United, We Speak Different Languages and We Prosper in Africa
Africa holds the world’s biggest reservoir of indigenous languages, a feature that is often cited as detrimental to the continent’s aspiration towards increased intra-regional trade.
With approximately 3, 000 languages or one third of the world’s linguistic heritage, Africa is considered the most linguistically diverse continent globally (Epstein 1998: 9).
However, in the times before colonial incursion, Africa’s language multiplicity did not deter intra-regional and cross-border trade.
Indeed, it appears that colonialism with its determination to divide and rule, and ensure loyalty to only the colonial masters, put a blockade to what once was thriving economic relations across the region.
In any case, there is need for African governments, policy makers and concerned parties to put measures in place to strengthen indigenous languages across the region.
Strengthening indigenous languages will lead to increased international trade in Africa, for several reasons, some of which are here explored:
- Increased Innovation and Creativity
Innovation and creativity are the major drivers of growth and advancement in nations across the globe.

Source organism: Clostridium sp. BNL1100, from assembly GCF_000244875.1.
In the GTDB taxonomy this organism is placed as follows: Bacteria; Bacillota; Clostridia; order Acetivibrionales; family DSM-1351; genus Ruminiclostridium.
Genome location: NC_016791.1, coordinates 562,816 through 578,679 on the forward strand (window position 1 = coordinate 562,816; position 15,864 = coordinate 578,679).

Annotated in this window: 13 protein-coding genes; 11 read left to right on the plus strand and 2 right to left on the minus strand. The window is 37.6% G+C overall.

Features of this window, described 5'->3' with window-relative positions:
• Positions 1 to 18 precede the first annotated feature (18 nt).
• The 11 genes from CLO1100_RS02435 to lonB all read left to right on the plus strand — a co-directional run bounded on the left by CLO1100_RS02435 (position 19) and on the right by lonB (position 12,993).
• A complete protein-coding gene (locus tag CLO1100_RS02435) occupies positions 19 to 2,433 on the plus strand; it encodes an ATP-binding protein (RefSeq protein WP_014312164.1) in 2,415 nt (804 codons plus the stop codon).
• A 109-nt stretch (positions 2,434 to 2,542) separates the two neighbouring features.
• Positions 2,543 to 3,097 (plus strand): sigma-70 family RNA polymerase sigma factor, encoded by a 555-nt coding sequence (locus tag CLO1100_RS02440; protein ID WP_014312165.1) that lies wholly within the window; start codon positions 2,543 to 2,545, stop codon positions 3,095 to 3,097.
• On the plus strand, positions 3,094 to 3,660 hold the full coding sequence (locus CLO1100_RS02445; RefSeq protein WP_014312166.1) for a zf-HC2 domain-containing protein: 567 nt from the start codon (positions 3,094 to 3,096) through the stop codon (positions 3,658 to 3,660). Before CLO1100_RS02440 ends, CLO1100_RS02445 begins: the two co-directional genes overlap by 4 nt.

At the foundation of innovation and invention is knowledge, intimate knowledge of the environment within which the end –product will be utilized.
Indigenous knowledge forms the basic foundation of knowledge for much of Africa’s population south of the Sahara. Africa’s indigenous knowledge is housed in its indigenous or local languages.
This is because “language is not merely a tool for communication. It is embodiment of culture, thought process and expression of our behaviors.
One can express ideas, thoughts, and innovativeness when the person uses his/her mother tongue” (Shrestha 2018).
It is within local languages that native speakers can be free to be imaginative and creative, to express their thoughts and explore their minds.
- Growth of Rural Economies
Rural to urban migration and with it, the persisting underdevelopment of Africa’s rural areas has been a major challenge Africa for decades.
A plethora of rural development policies by diverse players have failed to transform Africa’s rural communities and reduce the mass exodus to the many overpopulated cities across the continent.
The role of indigenous languages in ensuring that communities actively and usefully participate, and are sustainably engaged in socio-economic development that pertains to them has been established in several studies.
A study of five communities in five local governments across Ebonyi state in South-Eastern Nigeria underscores the point.
According to the study, when projects were executed in the past using a foreign language, it largely resulted in “low achievement of the objectives of the agencies, which in turn affected the development of the communities…”
Another World Bank funded project, executed through the Ebonyi State Community Social Development Agency (EBCSDA) decided to utilize local languages, “in order to achieve the objective of participatory alliance.”